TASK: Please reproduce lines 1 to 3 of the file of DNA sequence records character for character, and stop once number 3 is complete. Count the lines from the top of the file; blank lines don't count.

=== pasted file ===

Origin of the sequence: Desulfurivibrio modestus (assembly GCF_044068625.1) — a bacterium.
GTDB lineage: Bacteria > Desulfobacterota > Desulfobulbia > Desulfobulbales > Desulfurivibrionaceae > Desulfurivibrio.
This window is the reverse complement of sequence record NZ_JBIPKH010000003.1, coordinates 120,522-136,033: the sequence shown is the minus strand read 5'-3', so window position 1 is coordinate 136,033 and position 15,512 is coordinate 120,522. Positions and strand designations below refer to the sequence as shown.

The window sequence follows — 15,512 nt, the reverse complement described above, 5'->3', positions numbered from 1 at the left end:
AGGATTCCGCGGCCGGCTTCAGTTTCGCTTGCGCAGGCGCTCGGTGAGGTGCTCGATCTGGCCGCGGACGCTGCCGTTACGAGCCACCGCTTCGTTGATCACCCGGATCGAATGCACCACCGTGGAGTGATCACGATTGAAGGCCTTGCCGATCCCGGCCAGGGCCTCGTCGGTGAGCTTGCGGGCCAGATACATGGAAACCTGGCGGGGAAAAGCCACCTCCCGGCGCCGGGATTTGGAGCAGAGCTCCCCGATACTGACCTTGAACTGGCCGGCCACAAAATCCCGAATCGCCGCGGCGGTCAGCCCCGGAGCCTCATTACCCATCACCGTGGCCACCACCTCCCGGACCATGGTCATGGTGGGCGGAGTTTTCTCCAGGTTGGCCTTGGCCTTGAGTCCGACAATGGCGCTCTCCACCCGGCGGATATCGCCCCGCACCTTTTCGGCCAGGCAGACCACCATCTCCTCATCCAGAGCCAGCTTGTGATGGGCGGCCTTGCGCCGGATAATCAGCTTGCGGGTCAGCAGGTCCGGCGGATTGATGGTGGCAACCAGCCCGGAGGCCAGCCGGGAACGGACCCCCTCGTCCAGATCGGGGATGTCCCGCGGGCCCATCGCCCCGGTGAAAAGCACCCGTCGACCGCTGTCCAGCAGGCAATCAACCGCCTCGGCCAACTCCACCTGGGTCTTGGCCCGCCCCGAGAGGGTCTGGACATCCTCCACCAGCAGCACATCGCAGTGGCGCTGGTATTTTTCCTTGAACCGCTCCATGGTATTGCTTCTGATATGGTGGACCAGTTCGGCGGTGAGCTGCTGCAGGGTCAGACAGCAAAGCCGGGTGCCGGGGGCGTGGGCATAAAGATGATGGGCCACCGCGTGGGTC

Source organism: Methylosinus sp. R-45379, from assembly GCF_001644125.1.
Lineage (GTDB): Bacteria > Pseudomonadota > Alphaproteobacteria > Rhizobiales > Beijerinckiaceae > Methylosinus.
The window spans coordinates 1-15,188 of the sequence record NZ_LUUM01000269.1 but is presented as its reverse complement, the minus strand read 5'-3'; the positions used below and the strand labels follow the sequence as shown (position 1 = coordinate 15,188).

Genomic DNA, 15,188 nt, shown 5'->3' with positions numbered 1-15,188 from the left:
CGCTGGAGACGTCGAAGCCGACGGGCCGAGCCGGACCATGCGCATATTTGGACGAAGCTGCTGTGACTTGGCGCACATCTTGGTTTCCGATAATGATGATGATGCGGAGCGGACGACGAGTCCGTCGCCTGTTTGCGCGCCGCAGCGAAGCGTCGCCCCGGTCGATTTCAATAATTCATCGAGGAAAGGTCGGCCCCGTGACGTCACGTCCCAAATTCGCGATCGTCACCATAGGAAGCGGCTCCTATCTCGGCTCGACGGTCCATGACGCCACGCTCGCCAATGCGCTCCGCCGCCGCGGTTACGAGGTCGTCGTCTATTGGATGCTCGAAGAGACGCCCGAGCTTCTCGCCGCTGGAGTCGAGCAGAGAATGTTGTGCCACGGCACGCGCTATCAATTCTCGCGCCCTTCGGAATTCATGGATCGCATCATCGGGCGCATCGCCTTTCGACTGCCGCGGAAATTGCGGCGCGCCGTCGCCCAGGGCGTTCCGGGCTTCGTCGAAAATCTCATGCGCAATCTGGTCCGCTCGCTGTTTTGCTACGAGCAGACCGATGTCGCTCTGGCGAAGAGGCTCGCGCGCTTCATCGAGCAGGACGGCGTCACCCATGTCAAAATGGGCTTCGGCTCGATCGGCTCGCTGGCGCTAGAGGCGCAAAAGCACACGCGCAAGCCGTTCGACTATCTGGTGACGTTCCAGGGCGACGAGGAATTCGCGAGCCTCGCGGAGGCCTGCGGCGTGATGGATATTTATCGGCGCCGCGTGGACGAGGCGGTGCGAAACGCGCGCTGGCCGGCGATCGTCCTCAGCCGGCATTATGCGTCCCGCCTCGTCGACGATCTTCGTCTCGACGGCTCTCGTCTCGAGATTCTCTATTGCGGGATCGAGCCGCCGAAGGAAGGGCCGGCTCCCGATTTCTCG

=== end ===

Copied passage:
Origin of the sequence: Desulfurivibrio modestus (assembly GCF_044068625.1) — a bacterium.
GTDB lineage: Bacteria > Desulfobacterota > Desulfobulbia > Desulfobulbales > Desulfurivibrionaceae > Desulfurivibrio.
This window is the reverse complement of sequence record NZ_JBIPKH010000003.1, coordinates 120,522-136,033: the sequence shown is the minus strand read 5'-3', so window position 1 is coordinate 136,033 and position 15,512 is coordinate 120,522. Positions and strand designations below refer to the sequence as shown.